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As Di Grassi wins Formula E's inaugural Paris ePrix, Speed takes an indepth look at the newest member of the motorsport world


As Di Grassi wins Formula E's inaugural Paris ePrix, Speed takes an indepth look at the newest member of the motorsport world


Lucas di Grassi claimed his third win of the Formula E season on Sunday at the inaugural Paris ePrix.

Di Grassi is taking 2016 by storm.

The Audi driver produced a dominant display in the French capital for his second consecutive victory.

He beat pole sitter Sam Bird into Turn 1 and never looked back.

Ma Qing Hua crashed heavily five laps from the end which forced the safety car to make an appearance.

The recovery of the Team Aguri vehicle, however, took too long prompting officials to end the race early with the positions of the drivers making up the final results.

With the win Brazilian Di Grassi extended his championship lead to 11 points over Swiss Sebastien Buemi, who finished third on the day, behind Frenchman Jean-Eric Vergne.

The next stop takes place in Berlin on May 21.

Behind the scenes

Euronews’Andy Robini was at the race in Paris and took the opportunity to get the lowdown on what is makes a Formula E car tick.

He spoke with Paul Faithfull, Managing Director of Potenza Technology.

Faithfull: “Electric racing car: the first point obviously is the battery…You can’t charge these cars on the sort of charger you have on a (Nissan) Leaf or something like that because these (batteries) will charge in 45 minutes so (in Formula E) you have to have a big power supply and they charge at very high voltage: 650 volts.

‘‘On these cars, the tyres are very similar to standard road tyres and the biggest difference between this and any racing formula is not just the tyre being treaded like a normal road tyre but also the size of the wheel being very similar to a road car wheel.

‘‘Usually race cars have much taller tyres, much smaller wheels. So whilst these cars are not as quick as Formula One cars, the guys who come from F1 do not say these cars are easy to drive. They came thinking they would be easy to drive and they now say ‘actually this is a real challenge’, it’s just a different challenge.”

Location, location, location

All of the drivers on the circuit have a background competing in other elite motorsport disciplines, but according to Dragon Racing driver Jérôme d’Ambrosio Formula E is an all together different beast due, in part, to the location of the races.

He said: “It’s true the cars in Formula E are not as fast. We cannot compare the technology, we’re only begining. But because our races take place in small urban circuits, two or three kilometres, on rather narrow, bumpy streets, we have strong emotions inside the car. Especially when it comes to racing, we have a lot of fun as there are plenty of opportunities to overtake.”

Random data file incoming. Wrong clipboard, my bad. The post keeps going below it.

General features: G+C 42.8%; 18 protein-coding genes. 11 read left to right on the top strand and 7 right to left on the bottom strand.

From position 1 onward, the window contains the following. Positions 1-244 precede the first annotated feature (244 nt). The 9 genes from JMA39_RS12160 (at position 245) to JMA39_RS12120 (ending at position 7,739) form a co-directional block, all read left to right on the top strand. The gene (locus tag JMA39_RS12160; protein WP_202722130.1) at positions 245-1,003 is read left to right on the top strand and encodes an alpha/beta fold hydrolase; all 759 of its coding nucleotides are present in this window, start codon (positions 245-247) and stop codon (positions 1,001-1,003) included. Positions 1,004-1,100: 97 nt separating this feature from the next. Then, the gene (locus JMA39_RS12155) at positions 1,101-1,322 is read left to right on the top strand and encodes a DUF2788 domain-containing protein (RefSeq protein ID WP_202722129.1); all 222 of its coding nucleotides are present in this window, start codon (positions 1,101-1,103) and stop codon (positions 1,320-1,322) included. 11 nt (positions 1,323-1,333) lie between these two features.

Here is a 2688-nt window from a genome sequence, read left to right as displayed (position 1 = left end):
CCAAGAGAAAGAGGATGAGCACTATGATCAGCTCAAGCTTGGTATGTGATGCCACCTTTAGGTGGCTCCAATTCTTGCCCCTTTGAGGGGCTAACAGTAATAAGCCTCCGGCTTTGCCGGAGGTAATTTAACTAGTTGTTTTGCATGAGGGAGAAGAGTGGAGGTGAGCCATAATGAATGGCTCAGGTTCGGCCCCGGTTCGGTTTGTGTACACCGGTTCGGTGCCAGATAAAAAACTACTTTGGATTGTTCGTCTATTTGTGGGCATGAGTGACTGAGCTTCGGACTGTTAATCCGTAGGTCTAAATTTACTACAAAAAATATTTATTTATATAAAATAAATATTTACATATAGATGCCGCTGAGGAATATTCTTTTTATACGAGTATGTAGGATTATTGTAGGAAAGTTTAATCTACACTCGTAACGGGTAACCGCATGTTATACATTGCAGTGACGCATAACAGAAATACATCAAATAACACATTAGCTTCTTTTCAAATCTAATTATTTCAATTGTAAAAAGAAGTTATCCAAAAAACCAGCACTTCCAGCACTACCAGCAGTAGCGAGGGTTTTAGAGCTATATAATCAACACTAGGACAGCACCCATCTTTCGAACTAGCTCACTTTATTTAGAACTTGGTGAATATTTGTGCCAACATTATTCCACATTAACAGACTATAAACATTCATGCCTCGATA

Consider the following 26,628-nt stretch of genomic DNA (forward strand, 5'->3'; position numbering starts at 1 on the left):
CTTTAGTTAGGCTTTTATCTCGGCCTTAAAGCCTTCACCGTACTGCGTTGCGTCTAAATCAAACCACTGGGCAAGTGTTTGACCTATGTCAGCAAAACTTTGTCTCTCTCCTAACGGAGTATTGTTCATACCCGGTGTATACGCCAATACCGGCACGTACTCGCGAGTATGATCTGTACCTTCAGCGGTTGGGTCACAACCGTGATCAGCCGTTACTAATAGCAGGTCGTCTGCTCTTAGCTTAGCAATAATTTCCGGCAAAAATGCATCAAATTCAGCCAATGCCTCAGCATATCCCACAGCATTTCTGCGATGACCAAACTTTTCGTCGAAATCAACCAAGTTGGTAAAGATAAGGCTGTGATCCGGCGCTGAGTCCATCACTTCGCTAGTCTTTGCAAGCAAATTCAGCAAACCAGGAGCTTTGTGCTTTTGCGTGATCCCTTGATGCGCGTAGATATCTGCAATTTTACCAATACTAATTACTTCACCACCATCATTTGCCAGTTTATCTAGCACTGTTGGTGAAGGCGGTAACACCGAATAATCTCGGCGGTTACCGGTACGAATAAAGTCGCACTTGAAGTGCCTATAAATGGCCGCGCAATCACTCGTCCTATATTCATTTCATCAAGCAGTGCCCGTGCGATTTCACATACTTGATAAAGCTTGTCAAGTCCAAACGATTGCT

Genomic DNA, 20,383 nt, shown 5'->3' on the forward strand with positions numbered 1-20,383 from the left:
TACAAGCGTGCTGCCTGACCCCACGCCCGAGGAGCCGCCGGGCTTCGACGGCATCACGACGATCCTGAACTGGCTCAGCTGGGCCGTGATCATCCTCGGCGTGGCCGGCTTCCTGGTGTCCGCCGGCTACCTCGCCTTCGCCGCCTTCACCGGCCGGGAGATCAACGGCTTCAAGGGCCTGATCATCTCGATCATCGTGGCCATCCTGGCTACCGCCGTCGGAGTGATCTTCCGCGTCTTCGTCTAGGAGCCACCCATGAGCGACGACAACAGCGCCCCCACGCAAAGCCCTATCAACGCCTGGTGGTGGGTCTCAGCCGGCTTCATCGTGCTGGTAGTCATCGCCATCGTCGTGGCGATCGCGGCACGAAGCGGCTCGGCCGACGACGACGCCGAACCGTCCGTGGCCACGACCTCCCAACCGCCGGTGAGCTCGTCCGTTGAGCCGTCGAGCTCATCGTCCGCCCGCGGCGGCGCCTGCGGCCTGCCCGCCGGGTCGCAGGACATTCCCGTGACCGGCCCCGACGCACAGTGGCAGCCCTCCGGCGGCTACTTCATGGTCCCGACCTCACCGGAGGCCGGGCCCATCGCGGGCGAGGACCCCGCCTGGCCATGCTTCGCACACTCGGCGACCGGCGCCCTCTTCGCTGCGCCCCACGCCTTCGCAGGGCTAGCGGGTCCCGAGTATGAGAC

Vote for me

Thousands of people gather at the races can actually help decide the outcome by voting for their favourite driver using the FanBoost.

FanBoost is an online voting system where fans can chose to give their favourite driver extra power in the race.

Voting opens approximately one month before each ePrix and closes an hour before the start of the race.

The three drivers who receive the most votes are awarded an additional 30kw or roughly 40bhp that lasts for five seconds.

It can only be used once during the race, although the winner of the vote can use it in both cars – so effectively twice during the race for the most popular of drivers at the event.

Dragon Racing’s Loïc Duval said: “We must look at the future, I think it’s super interesting. The fan can help his favourite driver win a race. That was the case in Mexico, last month, where the driver who was going second took the lead thanks to the FanBoost. His fans allowed him to win the race, so I think this is really helpful. It also creates a true synergy between fans and drivers.”

A formula for the future

Formula E is now reaching the climax of its second season and so far it has been widely viewed as a success.

Taking a brand new kind of racing to city centres appears to be a masterstroke.

Not only is it a new motorsport, it has attracted a new motorsport audience – exactly what was needed.

Nelson Piquet Jr: “It’s a young sport, we’re here since a year and a half only. So we have a fan-base which is growing everyday and you can’t expect it to be huge in 2 seconds so as long as we’re growing every race and getting everybody’s attention in every city centre we come, that’s our goal. I’m sure that new, younger fans, technology fans and all kinds of people are going to love the sport more and more.”


Not all the weekend’s motorsport action took place in Paris.

Back in Europe the MotoGP season hit the Jerez circuit in Spain while in the Rally world the fourth stop of the season took the elite to Argentina.

Valentino Rossi returned to the winners circle for the first time since August of last year following a dominant victory at the Spanish Grand Prix.

The Doctor steered his Yamaha to the top of the podium ahead of reigning world champion and team-mate Jorge Lorenzo and Honda’s Marc Marquez.

Heading to France for the next stop Marquez leads the title race, 17 points clear of Lorenzo and 24 points clear of Rossi.

In rally Hayden Paddon became the first driver from New Zealand to win a round on the world championship circuit after taking victory at Rally Argentina.

Paddon held off a late challenge reigning three-time world champion Sebastien Ogier to beat the Frenchman and claim a historic win.

The Hyundai driver finished 14.3 seconds clear of VW’s Ogier while Norway’s Andreas Mikkelsen steered his VW Polo to third place.

Every story can be told in many ways: see the perspectives from Euronews journalists in our other language teams.

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